If my child wants to fingerpaint, my son wants to research Koalas on the internet, my daughter wants to braid my hair, my two-year-old wants to blow bubbles in the bath, my 5-year-old wants some rubber bands, my husband wants to buy a motorscooter, my mom wants me to come see her, my friend wants to meet for a playdate, my daughter wants a slumber party, my children decide it would be fun to hold a back yard fair… I try not to reflexively yell “NO!!!”  I stop and think.  Would it hurt anyone?  Or interrupt something critical?  Or would it just be a little messy, troublesome, and not quite what I had planned?  If it’s the latter, I try to be flexible.  I say yes when I might want to say no.  And most of the time, it turns out to be fun.

So yes, between me wandering around with my head in the clouds, to use my mom’s phrase, and the kids feeling free to try and start their own projects going, I guess our house is a little messy and strange. My children have now turned off the TV.  Brenna and Michael are making musical instruments with tupperware containers and rubber bands.  Patrick has gotten out a roll of sewing ribbon and is experimenting threading it through the hinges and latches of the sewing cabinet door, and Donal is watching his lava lamp and working on a detective story he’s writing about a dog named Holmes.  Meanwhile, I have finished my roses.  They turned out well.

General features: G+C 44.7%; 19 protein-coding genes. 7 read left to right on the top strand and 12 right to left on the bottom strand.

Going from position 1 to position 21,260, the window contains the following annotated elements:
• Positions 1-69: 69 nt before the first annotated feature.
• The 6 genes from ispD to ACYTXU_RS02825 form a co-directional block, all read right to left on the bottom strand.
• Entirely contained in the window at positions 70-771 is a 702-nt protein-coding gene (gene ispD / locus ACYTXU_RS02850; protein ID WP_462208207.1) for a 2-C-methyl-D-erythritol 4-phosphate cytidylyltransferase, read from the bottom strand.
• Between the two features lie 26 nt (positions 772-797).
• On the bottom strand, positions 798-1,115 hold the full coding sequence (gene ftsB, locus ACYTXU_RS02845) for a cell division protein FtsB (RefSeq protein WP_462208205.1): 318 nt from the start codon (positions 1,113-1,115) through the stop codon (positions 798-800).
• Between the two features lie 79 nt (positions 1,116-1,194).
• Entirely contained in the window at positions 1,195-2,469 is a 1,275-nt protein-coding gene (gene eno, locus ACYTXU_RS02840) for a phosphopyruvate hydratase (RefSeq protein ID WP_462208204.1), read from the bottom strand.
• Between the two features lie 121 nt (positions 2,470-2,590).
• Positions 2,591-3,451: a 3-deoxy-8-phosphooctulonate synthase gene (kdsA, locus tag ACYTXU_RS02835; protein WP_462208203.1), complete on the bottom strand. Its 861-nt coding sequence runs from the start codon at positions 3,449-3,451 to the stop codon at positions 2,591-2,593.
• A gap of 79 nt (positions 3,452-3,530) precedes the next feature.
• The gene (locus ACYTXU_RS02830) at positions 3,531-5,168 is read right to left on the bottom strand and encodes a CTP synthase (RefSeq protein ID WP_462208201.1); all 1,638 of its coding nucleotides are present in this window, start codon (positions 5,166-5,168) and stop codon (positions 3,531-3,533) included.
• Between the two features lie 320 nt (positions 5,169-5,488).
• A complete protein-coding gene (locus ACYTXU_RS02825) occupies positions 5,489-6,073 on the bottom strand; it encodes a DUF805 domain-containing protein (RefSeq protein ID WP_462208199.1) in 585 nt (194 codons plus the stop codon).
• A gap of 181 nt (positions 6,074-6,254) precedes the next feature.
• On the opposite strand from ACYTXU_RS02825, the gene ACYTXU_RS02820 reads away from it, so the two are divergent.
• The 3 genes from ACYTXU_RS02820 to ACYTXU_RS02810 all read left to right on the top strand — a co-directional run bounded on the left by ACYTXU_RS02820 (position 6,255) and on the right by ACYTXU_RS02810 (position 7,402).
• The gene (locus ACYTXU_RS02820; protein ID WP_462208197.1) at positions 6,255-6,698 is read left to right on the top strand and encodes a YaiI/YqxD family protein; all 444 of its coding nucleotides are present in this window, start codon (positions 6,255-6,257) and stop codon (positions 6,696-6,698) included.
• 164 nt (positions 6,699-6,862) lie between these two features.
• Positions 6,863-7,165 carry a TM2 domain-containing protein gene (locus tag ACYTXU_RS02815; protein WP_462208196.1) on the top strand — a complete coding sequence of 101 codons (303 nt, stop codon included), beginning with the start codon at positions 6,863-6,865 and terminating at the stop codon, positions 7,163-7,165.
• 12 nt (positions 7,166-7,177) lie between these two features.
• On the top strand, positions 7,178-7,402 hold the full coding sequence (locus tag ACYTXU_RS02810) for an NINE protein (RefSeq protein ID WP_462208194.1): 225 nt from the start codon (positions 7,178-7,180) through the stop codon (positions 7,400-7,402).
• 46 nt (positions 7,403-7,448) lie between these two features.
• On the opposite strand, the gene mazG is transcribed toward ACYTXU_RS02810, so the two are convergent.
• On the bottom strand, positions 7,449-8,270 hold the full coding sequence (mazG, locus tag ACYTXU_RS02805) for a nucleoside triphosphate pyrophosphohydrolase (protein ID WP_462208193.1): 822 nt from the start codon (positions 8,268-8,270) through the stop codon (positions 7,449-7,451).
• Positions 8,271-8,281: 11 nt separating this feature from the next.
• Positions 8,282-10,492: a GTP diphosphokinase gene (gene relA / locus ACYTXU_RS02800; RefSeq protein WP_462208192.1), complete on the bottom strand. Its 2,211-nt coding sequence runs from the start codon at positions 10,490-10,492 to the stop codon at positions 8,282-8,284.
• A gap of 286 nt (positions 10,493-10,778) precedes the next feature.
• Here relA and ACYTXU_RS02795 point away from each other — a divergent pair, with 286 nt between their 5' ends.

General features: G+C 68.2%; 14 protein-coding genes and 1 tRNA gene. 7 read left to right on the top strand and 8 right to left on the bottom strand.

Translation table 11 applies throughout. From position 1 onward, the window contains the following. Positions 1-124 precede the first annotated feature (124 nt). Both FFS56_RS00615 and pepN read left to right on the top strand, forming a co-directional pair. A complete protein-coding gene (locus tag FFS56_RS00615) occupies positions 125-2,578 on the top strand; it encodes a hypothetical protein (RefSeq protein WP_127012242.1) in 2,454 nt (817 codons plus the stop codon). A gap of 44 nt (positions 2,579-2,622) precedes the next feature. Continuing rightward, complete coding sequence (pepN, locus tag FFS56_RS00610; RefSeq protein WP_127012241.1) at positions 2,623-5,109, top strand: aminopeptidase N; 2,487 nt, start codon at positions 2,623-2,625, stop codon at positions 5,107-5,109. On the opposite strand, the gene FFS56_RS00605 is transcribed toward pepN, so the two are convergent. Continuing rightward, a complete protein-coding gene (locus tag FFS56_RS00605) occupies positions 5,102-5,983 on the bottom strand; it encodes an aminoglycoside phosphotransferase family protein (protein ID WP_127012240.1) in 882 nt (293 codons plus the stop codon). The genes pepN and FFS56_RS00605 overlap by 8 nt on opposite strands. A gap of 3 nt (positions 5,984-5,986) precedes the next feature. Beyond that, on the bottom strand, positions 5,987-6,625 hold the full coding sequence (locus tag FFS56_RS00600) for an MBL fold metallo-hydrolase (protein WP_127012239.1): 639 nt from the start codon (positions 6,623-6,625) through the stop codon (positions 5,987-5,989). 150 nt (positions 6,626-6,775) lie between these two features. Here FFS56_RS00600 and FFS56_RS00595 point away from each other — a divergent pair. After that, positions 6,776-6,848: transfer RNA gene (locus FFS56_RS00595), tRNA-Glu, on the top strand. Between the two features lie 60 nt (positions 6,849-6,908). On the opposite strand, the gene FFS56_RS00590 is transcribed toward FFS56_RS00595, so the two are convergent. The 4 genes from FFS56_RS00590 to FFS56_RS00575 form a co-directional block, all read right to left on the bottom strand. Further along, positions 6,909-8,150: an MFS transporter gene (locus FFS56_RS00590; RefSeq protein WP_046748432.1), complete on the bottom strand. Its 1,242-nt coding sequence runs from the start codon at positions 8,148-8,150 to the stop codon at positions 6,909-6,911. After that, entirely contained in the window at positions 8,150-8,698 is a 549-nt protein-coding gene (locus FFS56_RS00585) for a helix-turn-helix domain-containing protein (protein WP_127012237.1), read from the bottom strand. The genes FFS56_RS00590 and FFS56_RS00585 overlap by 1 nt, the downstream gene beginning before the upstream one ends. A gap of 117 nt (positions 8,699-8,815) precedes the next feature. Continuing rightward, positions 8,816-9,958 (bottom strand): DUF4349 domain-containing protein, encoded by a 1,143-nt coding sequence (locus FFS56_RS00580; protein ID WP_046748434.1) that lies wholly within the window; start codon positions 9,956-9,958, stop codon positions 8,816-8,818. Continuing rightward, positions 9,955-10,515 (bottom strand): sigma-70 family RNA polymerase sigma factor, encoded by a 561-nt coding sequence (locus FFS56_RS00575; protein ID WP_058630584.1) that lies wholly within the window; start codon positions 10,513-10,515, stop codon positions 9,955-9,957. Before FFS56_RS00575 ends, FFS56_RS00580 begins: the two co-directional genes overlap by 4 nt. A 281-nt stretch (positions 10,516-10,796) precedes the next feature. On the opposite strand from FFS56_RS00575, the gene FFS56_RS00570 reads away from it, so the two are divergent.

Hopefully the kids will, too.




2 responses

13 08 2008
Luke Holzmann

I will share this with my wife… you seem very similar!

Thanks so much for sharing!


15 08 2008
Linda Miller

Dear Angel,
From looking at the pictures of your home, loving family and well nurtured pets, it seems to me that you’ve got your priorities in the proper order. Neal & you snuggling to watch a movie and him making you snack that you praised and enjoyed sounds pretty good and loving to me. Don’t forget what a short time you’ve had to pick blueberries in this home with Mike. It sounds as though all of you are flourishing and spider webs can wait for rose dipping, it really sounds delightful with your lovely scented wax.
Love you,